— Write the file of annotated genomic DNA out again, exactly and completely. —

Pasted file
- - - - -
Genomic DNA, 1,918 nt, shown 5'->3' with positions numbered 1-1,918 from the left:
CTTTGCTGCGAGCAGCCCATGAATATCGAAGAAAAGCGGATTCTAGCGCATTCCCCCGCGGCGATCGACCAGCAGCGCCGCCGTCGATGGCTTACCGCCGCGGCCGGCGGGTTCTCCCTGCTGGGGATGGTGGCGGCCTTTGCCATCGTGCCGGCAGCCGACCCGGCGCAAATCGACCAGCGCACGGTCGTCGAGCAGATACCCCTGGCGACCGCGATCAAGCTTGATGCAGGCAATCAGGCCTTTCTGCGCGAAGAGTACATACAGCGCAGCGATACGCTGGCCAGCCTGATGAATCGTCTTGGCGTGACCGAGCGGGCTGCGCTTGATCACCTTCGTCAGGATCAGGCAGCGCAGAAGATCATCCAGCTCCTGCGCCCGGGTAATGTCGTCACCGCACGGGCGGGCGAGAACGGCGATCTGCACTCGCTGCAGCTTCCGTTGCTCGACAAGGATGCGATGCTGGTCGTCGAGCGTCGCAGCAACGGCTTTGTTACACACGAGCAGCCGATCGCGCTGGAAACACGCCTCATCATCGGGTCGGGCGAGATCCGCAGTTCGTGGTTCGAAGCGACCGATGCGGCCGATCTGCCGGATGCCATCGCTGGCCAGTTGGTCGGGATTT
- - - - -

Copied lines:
Genomic DNA, 1,918 nt, shown 5'->3' with positions numbered 1-1,918 from the left:
CTTTGCTGCGAGCAGCCCATGAATATCGAAGAAAAGCGGATTCTAGCGCATTCCCCCGCGGCGATCGACCAGCAGCGCCGCCGTCGATGGCTTACCGCCGCGGCCGGCGGGTTCTCCCTGCTGGGGATGGTGGCGGCCTTTGCCATCGTGCCGGCAGCCGACCCGGCGCAAATCGACCAGCGCACGGTCGTCGAGCAGATACCCCTGGCGACCGCGATCAAGCTTGATGCAGGCAATCAGGCCTTTCTGCGCGAAGAGTACATACAGCGCAGCGATACGCTGGCCAGCCTGATGAATCGTCTTGGCGTGACCGAGCGGGCTGCGCTTGATCACCTTCGTCAGGATCAGGCAGCGCAGAAGATCATCCAGCTCCTGCGCCCGGGTAATGTCGTCACCGCACGGGCGGGCGAGAACGGCGATCTGCACTCGCTGCAGCTTCCGTTGCTCGACAAGGATGCGATGCTGGTCGTCGAGCGTCGCAGCAACGGCTTTGTTACACACGAGCAGCCGATCGCGCTGGAAACACGCCTCATCATCGGGTCGGGCGAGATCCGCAGTTCGTGGTTCGAAGCGACCGATGCGGCCGATCTGCCGGATGCCATCGCTGGCCAGTTGGTCGGGATTT